“They shall waste with the sword the land of Assyria, And the land of Nimrod at its entrances; Thus He shall deliver us from the Assyrian, When he comes into our land And when he treads within our borders.” Micah 5:6
1 Chronicles 1:10 states that Nimrod “began to be a mighty one on the earth.” Some translations read the verse as “the first powerful ruler on earth” (Complete Jewish Bible) and “the first to become a great warrior on earth” (Holman Christian Standard Bible).
Here is a portion of our study about Nimrod from A History of Man’s Quest for Immortality (pages 482-83).
“The cities Nimrod built became the centers of worship for many gods (Annunaki) and Nimrod may have been the first “god” of ancient Mesopotamia. Many scholars believed King Nimrod was the model for the ancient god Nimrod of the Assyrian Palace of Khorsabad (located in Iraq). The ancient Babylonian god Bel Marduk was the patron god of Babylon and may have also been modeled after Nimrod. Ancient city-state kings were viewed as leaders, priests and representatives of the chief god of the community. Some scholars believed the ancient Sumerian gods Enki and Enlil were modeled after Nimrod as well as the Philistine god Dagon. The gods were immortal, but had human features and emotions. The belief in and search for immortality was possibly Nimrod’s largest legacy to the human race along with the development of the city states. Nimrod’s Mesopotamian kingdom eventually grew to include the Sumerian, Babylonian and Akkadian empires (modern day Syria and Iraq).”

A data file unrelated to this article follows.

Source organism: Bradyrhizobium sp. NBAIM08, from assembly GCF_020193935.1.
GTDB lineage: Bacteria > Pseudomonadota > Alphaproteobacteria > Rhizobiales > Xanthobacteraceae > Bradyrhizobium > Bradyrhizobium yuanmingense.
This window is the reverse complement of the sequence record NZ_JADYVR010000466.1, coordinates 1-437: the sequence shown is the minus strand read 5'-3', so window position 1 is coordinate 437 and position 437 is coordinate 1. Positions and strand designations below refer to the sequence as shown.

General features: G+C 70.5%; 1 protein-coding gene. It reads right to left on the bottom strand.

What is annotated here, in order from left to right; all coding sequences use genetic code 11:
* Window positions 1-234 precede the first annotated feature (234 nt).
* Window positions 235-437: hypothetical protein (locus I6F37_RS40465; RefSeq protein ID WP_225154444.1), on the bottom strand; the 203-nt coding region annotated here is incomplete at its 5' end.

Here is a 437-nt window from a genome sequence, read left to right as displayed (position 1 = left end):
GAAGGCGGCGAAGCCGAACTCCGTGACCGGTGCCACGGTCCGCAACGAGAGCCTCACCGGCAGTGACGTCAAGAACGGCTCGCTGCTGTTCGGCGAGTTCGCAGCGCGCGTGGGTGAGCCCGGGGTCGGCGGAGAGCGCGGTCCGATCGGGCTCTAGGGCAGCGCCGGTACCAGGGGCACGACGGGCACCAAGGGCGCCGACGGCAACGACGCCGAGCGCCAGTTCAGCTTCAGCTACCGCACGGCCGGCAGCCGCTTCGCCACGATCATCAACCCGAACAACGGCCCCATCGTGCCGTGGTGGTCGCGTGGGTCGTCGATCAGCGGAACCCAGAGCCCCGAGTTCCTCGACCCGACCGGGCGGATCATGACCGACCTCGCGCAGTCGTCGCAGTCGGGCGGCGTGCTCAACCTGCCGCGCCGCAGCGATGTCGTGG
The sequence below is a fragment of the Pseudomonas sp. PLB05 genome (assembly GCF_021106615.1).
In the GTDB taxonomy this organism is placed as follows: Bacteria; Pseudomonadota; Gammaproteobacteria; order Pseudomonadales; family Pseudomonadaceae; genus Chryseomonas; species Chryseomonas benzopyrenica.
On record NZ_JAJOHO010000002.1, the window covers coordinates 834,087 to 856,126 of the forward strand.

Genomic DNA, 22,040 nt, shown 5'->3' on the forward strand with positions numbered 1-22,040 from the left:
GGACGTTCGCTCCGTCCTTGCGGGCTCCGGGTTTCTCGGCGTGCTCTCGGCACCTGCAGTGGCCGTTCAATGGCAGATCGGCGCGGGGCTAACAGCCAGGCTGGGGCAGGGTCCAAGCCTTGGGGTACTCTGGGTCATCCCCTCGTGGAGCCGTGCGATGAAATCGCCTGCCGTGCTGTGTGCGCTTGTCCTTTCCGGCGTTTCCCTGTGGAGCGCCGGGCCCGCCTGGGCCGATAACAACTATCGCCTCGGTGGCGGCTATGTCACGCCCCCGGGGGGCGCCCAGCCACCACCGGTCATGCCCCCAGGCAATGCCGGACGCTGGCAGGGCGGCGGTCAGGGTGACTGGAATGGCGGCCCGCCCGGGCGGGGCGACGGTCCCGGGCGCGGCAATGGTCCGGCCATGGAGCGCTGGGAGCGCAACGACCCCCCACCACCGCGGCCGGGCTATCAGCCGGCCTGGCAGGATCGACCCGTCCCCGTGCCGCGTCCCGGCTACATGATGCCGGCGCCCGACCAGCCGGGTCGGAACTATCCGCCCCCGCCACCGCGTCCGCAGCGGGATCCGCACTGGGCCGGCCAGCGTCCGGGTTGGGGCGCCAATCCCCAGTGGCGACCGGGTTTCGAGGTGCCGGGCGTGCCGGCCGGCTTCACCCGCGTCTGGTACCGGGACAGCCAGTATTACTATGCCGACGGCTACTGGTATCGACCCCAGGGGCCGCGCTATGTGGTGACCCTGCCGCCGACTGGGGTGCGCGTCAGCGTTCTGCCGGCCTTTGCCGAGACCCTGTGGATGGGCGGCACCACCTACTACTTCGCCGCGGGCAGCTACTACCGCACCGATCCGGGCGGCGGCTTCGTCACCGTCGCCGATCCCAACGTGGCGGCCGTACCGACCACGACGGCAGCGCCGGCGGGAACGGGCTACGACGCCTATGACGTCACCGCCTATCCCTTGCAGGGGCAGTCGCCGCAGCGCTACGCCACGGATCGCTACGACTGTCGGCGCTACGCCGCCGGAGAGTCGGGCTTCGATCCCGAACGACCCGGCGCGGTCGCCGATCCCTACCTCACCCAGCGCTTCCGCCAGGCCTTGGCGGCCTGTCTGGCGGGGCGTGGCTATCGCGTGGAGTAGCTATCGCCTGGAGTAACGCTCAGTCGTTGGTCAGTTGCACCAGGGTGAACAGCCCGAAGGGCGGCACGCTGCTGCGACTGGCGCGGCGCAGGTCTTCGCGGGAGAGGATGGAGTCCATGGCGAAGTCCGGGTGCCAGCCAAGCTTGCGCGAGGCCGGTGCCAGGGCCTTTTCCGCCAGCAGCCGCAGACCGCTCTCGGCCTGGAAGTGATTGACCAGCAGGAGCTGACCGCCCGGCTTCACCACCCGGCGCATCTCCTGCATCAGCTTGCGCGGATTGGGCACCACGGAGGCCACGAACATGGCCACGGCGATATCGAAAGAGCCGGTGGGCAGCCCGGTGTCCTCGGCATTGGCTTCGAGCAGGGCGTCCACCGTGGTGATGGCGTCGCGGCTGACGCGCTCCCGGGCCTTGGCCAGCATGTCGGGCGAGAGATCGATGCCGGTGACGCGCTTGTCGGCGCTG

The cities that were part of Nimrod’s kingdom were all known as centers for idol worship. Writing began in Mesopotamia more than 5,000 years ago and it is through ancient slabs and tablets that we learn about the polytheism of the people of Nimrod’s kingdom. Early gods were based on what impacted people: including the sun and moon, fire, water, and wind. Kings often presented themselves as gods and demanded worship. Many cities had their primary god, but would also worship regional gods they believed could bring them luck, protection, and good harvests. People were taught that the gods created humans to serve them. That included feeding and clothing them, so people made images of the gods that could be fed and clothed. That process of “serving” the gods was an entrance into the concept of being a “slave” to the gods. Service to the gods also included service to those who ruled in the name of the gods. Rulers, through the power of physical, mental, and spiritual force, were able to demand service from their subjects.
Nimrod’s kingdom grew large on the backs of slaves, as did other kingdoms of the time. In the next part of our study, we’ll learn more about the beginning of slavery and how it impacted God’s chosen people.
In Christ’s Love and Grace,
“Scripture taken from the New King James Version. Copyright © 1982 by Thomas Nelson, Inc. Used by permission. All rights reserved.”